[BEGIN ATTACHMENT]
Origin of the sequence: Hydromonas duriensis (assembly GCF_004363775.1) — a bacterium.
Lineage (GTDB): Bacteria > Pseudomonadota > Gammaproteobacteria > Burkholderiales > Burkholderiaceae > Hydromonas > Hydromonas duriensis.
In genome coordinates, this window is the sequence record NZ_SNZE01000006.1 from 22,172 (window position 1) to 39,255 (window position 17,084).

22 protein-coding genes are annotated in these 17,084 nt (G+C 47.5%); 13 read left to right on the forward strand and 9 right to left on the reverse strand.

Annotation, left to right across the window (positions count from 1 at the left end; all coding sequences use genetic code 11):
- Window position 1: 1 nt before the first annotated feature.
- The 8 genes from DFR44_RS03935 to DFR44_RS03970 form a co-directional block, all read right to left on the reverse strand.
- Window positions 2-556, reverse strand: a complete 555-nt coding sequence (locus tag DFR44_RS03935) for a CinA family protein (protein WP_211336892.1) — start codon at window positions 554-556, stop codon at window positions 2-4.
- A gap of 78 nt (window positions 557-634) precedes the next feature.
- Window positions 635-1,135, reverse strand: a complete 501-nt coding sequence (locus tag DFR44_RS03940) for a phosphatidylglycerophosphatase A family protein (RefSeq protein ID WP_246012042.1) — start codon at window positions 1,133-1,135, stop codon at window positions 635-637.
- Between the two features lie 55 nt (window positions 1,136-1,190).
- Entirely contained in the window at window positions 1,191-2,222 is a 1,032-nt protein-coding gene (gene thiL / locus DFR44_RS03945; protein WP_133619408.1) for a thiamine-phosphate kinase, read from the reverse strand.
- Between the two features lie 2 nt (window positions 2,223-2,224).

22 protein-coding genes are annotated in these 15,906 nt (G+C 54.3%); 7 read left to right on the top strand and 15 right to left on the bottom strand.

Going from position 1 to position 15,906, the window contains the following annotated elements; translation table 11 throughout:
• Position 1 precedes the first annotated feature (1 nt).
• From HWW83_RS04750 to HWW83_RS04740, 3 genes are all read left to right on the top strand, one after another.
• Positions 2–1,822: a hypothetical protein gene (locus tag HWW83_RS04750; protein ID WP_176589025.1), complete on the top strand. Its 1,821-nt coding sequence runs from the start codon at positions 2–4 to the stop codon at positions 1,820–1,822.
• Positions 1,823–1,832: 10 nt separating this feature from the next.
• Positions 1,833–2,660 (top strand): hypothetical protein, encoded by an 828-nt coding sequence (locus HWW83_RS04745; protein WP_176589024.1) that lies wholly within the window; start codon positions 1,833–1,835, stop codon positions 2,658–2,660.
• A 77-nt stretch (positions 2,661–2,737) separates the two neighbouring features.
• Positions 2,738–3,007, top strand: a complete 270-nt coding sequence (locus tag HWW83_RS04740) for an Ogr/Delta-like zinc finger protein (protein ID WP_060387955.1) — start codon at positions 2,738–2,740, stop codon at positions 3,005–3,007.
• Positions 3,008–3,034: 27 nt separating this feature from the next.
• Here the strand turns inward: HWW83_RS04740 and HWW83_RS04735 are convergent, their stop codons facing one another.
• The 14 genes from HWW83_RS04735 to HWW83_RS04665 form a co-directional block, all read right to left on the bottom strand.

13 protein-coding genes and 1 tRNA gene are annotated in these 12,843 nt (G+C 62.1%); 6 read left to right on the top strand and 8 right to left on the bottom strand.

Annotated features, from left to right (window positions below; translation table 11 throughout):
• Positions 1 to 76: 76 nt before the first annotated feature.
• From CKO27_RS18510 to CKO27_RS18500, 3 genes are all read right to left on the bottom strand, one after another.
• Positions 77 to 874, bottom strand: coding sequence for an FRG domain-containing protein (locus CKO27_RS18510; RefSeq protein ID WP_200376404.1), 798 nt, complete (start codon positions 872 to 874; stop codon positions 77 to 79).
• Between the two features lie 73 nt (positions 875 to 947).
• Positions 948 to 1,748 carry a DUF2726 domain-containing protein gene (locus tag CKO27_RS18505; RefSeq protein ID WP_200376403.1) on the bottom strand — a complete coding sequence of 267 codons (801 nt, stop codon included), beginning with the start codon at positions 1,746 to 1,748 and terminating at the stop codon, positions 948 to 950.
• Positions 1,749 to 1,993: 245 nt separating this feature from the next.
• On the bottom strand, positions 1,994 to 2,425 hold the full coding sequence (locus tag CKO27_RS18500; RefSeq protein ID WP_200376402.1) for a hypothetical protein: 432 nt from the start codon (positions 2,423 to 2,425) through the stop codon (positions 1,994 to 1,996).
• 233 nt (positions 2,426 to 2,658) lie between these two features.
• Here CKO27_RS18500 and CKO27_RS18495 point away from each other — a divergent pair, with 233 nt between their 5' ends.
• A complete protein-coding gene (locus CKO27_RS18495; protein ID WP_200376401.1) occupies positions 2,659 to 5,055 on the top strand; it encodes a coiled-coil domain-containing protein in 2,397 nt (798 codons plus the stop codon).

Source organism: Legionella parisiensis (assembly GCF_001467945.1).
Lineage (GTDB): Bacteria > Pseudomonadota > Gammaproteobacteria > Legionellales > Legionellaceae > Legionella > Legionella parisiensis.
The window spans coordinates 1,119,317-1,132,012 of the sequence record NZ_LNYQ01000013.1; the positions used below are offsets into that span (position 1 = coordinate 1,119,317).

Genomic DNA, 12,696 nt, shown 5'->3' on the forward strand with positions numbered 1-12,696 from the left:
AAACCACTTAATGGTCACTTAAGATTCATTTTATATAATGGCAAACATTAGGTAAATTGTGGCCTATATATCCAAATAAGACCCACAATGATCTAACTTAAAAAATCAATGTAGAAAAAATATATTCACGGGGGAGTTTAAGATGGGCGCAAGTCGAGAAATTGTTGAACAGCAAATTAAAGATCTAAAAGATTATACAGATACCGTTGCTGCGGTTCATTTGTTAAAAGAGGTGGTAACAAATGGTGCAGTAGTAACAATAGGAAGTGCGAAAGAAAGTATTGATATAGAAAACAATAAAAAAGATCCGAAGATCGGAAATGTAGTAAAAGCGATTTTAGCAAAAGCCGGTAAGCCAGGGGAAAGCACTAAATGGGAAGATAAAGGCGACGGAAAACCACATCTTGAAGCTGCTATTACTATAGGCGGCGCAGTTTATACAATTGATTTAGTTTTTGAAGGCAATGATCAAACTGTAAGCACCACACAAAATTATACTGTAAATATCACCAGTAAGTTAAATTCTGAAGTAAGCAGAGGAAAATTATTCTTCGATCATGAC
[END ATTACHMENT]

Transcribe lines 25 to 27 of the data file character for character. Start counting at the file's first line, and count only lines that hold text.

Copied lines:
• The 14 genes from HWW83_RS04735 to HWW83_RS04665 form a co-directional block, all read right to left on the bottom strand.

13 protein-coding genes and 1 tRNA gene are annotated in these 12,843 nt (G+C 62.1%); 6 read left to right on the top strand and 8 right to left on the bottom strand.

Annotated features, from left to right (window positions below; translation table 11 throughout):